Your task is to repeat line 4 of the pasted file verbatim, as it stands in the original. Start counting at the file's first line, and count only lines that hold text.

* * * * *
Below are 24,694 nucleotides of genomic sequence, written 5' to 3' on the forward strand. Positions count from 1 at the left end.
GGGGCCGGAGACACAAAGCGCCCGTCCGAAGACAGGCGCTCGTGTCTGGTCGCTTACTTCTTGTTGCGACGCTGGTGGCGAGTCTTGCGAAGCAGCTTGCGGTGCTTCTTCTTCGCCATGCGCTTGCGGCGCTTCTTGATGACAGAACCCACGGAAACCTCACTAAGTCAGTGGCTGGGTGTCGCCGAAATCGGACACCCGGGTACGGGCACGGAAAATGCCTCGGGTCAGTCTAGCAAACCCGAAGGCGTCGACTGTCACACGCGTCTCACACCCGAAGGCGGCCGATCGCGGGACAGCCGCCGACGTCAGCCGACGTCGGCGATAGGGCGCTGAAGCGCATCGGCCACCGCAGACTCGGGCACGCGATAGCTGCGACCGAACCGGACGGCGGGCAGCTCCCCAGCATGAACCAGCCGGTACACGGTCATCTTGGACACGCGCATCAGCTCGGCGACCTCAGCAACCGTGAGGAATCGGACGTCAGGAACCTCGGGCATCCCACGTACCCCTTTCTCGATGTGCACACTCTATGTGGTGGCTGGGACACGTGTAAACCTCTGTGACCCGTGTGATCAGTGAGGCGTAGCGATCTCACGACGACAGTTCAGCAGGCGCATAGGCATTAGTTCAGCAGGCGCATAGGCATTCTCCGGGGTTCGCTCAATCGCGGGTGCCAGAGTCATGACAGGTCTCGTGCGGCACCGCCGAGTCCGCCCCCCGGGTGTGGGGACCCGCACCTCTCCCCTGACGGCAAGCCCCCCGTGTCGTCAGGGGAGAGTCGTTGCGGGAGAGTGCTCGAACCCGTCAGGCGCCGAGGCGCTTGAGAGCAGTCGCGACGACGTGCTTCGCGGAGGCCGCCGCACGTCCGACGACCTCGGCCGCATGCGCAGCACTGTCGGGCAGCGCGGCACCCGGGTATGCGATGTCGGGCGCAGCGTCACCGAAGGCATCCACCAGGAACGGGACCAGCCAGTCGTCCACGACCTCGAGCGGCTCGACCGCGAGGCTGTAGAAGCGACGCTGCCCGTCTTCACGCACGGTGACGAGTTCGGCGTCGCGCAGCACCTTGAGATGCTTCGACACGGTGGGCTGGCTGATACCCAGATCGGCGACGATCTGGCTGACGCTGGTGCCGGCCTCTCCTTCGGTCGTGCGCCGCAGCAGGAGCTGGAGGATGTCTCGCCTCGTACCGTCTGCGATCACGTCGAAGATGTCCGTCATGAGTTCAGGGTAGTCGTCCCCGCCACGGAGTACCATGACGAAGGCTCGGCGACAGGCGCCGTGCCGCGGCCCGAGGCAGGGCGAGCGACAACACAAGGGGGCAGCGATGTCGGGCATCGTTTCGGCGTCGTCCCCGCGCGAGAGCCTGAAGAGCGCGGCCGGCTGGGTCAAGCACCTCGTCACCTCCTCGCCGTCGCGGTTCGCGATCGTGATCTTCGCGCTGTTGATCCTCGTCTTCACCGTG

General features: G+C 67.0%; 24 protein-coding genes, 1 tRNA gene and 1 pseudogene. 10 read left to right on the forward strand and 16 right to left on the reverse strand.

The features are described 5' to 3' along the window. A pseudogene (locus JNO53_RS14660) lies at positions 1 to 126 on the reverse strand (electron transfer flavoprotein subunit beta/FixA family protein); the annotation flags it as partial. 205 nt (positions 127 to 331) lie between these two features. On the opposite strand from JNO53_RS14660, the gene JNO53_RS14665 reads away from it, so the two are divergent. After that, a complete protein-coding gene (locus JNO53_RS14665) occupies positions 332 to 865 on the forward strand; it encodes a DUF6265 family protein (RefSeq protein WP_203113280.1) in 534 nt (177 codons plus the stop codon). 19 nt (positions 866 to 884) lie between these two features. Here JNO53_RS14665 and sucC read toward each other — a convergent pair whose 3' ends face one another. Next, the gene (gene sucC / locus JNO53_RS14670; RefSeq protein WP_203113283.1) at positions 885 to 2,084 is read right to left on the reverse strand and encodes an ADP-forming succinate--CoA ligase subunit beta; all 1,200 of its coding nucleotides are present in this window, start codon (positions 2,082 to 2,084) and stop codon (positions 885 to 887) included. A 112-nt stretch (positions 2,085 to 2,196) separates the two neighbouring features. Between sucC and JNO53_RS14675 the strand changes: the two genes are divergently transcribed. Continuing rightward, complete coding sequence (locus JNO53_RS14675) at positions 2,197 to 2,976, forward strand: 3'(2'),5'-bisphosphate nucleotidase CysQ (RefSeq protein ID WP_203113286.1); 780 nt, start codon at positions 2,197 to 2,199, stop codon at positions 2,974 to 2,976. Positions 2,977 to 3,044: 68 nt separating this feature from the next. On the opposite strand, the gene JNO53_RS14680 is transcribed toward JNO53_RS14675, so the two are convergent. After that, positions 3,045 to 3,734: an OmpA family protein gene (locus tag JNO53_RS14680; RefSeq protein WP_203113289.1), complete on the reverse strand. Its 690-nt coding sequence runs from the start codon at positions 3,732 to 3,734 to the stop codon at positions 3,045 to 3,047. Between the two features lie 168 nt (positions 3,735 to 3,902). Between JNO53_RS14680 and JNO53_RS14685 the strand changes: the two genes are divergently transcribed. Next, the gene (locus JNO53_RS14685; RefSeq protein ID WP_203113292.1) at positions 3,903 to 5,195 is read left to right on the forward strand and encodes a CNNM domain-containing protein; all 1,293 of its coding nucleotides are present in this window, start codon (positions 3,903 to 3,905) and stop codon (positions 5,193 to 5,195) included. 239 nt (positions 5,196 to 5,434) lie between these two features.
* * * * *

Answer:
The features are described 5' to 3' along the window. A pseudogene (locus JNO53_RS14660) lies at positions 1 to 126 on the reverse strand (electron transfer flavoprotein subunit beta/FixA family protein); the annotation flags it as partial. 205 nt (positions 127 to 331) lie between these two features. On the opposite strand from JNO53_RS14660, the gene JNO53_RS14665 reads away from it, so the two are divergent. After that, a complete protein-coding gene (locus JNO53_RS14665) occupies positions 332 to 865 on the forward strand; it encodes a DUF6265 family protein (RefSeq protein WP_203113280.1) in 534 nt (177 codons plus the stop codon). 19 nt (positions 866 to 884) lie between these two features. Here JNO53_RS14665 and sucC read toward each other — a convergent pair whose 3' ends face one another. Next, the gene (gene sucC / locus JNO53_RS14670; RefSeq protein WP_203113283.1) at positions 885 to 2,084 is read right to left on the reverse strand and encodes an ADP-forming succinate--CoA ligase subunit beta; all 1,200 of its coding nucleotides are present in this window, start codon (positions 2,082 to 2,084) and stop codon (positions 885 to 887) included. A 112-nt stretch (positions 2,085 to 2,196) separates the two neighbouring features. Between sucC and JNO53_RS14675 the strand changes: the two genes are divergently transcribed. Continuing rightward, complete coding sequence (locus JNO53_RS14675) at positions 2,197 to 2,976, forward strand: 3'(2'),5'-bisphosphate nucleotidase CysQ (RefSeq protein ID WP_203113286.1); 780 nt, start codon at positions 2,197 to 2,199, stop codon at positions 2,974 to 2,976. Positions 2,977 to 3,044: 68 nt separating this feature from the next. On the opposite strand, the gene JNO53_RS14680 is transcribed toward JNO53_RS14675, so the two are convergent. After that, positions 3,045 to 3,734: an OmpA family protein gene (locus tag JNO53_RS14680; RefSeq protein WP_203113289.1), complete on the reverse strand. Its 690-nt coding sequence runs from the start codon at positions 3,732 to 3,734 to the stop codon at positions 3,045 to 3,047. Between the two features lie 168 nt (positions 3,735 to 3,902). Between JNO53_RS14680 and JNO53_RS14685 the strand changes: the two genes are divergently transcribed. Next, the gene (locus JNO53_RS14685; RefSeq protein ID WP_203113292.1) at positions 3,903 to 5,195 is read left to right on the forward strand and encodes a CNNM domain-containing protein; all 1,293 of its coding nucleotides are present in this window, start codon (positions 3,903 to 3,905) and stop codon (positions 5,193 to 5,195) included. 239 nt (positions 5,196 to 5,434) lie between these two features.